No. 80SA377Supreme Court of Colorado.
Decided December 22, 1980. Opinion modified and as modified rehearing denied January 12, 1981.
Appeal from the County Court of Logan County, Honorable Francis Shallenberger, Judge.
[EDITORS’ NOTE: THIS PAGE CONTAINS HEADNOTES. HEADNOTES ARE NOT AN OFFICIAL PRODUCT OF THE COURT, THEREFORE THEY ARE NOT DISPLAYED.]
Allen J. Kincaid Associates, Michael L. Fager, for appellants.
Miller Swearingen, Frederick C. Kuhlwilm, for appellee.
Sherman Howard, Thomas B. Faxon, Jane E. Roberts, on the brief.
JUSTICE LOHR delivered the opinion of the Court.
 This is an appeal by Clifford Abts, Lyle Ring, and John Roberts (contestors), pursuant to section 1-10-111(2), C.R.S. 1973, from a judgment of the Logan County court dismissing the contestors’ challenges to the validity of a school bond election. We affirm.
 On May 13, 1980, the Board of Education for School District RE-1 Valley in Logan County (Board) submitted the following question to the voters of the school district:
 “Shall the Board of Education of School District No. Re-1, Valley, in Logan County, Colorado, be authorized to contract in one series or more, a bonded indebtedness of not exceeding $4,300,000 for the purpose of constructing a rural elementary school building, on the Caliche Junior/Senior High School site north of Proctor, of constructing a junior high school building in Sterling, of equipping and furnishing school buildings, but only in connection with a construction project for new buildings or for an addition to an existing school building, of acquiring or purchasing school grounds and of improving school grounds, all within and for the District, . . . ?”
 More than 4000 votes were canvassed, and the measure passed by a margin of 77 votes.
 Within the ten-day period prescribed by section 1-10-110(3), C.R.S. 1973, the contestors filed in Logan County court a notice of intent to contest the school bond election. Five grounds of contest were asserted: (1) that the designation of the precinct boundaries in the notice of the election was insufficient to satisfy statutory requirements; (2) that voters were permitted to mark their ballots in lead pencil instead of ink or indelible pencil; (3) that ballots of unqualified voters were received; (4) that a citizens committee favoring the school bond measure received financial assistance from RE-1 Valley School District for mailing brochures promoting the bond issue; and (5) that the ballot failed to separate the question concerning construction of a junior high school from the question concerning construction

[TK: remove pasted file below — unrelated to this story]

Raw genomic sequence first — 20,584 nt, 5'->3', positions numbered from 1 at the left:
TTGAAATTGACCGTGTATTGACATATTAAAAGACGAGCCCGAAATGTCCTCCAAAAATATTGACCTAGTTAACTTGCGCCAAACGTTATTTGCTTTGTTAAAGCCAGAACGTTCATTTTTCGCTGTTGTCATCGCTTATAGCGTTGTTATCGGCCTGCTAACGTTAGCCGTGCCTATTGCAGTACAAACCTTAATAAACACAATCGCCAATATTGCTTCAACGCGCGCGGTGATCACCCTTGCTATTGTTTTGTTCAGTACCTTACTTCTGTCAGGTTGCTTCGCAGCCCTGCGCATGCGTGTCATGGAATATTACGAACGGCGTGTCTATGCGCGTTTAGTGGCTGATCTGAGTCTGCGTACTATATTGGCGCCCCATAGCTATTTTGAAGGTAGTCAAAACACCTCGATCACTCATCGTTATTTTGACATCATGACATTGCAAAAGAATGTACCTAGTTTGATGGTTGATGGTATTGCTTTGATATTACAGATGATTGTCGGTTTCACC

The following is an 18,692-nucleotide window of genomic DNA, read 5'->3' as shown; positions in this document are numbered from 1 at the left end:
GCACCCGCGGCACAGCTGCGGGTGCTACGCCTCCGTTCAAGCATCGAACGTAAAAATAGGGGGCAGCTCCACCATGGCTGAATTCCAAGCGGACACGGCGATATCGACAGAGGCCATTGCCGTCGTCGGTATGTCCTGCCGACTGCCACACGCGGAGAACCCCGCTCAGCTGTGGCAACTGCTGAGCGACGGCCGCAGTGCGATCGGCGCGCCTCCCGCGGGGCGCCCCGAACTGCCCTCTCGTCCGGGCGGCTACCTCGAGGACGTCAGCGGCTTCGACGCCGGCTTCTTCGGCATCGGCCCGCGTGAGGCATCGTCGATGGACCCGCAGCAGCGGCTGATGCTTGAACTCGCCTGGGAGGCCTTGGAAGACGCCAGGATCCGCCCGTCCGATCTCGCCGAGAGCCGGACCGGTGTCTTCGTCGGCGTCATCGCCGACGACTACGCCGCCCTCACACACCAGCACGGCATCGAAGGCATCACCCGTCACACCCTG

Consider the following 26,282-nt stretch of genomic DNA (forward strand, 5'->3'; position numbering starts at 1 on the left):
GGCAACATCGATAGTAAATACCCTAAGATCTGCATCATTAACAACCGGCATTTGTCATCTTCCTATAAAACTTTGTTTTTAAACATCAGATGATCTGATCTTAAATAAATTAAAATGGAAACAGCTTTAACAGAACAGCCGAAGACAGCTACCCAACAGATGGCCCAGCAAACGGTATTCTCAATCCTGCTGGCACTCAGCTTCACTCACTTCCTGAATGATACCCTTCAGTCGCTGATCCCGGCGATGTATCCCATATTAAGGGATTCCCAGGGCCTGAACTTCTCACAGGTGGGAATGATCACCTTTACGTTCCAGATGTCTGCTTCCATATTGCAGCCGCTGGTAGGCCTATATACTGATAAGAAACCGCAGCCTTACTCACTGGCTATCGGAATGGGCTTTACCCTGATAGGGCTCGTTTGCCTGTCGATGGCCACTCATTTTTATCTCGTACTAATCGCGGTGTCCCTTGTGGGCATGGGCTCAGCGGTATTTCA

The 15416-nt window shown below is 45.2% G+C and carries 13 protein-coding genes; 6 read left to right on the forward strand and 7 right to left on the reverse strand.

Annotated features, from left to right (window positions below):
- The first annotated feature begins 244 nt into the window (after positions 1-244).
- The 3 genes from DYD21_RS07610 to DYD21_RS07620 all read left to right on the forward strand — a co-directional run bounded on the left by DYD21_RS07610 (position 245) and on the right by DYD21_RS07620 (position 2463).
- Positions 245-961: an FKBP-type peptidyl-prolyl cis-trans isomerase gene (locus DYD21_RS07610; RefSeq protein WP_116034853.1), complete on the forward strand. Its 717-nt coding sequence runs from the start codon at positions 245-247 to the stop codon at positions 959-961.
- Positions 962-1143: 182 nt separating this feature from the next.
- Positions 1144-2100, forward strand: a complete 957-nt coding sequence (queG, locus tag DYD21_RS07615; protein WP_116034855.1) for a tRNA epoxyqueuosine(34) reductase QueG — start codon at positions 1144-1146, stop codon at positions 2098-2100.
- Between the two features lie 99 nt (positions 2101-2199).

of an elementary school at a different location, and failed to permit seperate votes on these questions. The notice of contest ended with a general allegation that the specified irregularities were “such as to affect the result of the school board [sic] election.”
 On June 2, 1980, the contestors filed a complaint restating the contentions raised in the notice of intent to contest, with some elaboration. It also was averred in the complaint that county registration books were used in lieu of separate registration lists without a proper contract with the county clerk.
 The Board filed its answer and thereafter moved for judgment on the pleadings. After a hearing on the motion, the court dismissed the contestors’ allegations concerning the pencil-marked ballots, the absence of a contract for use of county registration books, the receipt of votes of unqualified and unregistered voters, and the failure to divide the measure into separate questions. Dismissal was based upon failure to state a claim upon which relief can be granted. See C.R.C.P. 12(b); R.C.C.C.P. 312.
On the issue of proper notice, the trial court treated the motion as one for summary judgment, see C.R.C.P. 12(c), and granted summary judgment in favor of the Board. The court did not consider the question of the school district’s financial assistance to a citizens committee to be appropriate for decision based on the pleadings alone, and the matter proceeded to trial on that issue.
 During the course of trial the contestors sought and were denied permission to file a second amended complaint. At the close of the contestors’ case the court granted the Board’s motion to dismiss, pursuant to R.C.C.C.P. 341(b)(1). The contestors appealed to this court.
 I. PROCEDURE AND GENERAL STANDARD FOR REVIEW.
 Proceedings to contest school bond elections are governed by section 22-42-111(2), C.R.S. 1973. Pursuant to that statute, the county court for the county wherein the school district headquarters is situated has jurisdiction of all such contests. Rowland v. Theobald, 159 Colo. 1, 409 P.2d 272 (1965). The rules, practice, and procedures for contested elections for county officers, found in sections 1-10-110 and -111, C.R.S. 1973, apply insofar as applicable. Section 22-42-111(2), C.R.S. 1973. Appellate review of a county court’s decision is available by direct appeal to this court. Russell v. Wheeler, 159 Colo. 588, 413 P.2d 700 (1966); see
 Our task in reviewing a judgment dismissing challenges to a school bond election is a limited one. If the dismissal of the contest is proper on any ground, whether or not the trial court relied thereon, the judgment must be affirmed. Graham v. Swift, 123 Colo. 309, 228 P.2d 969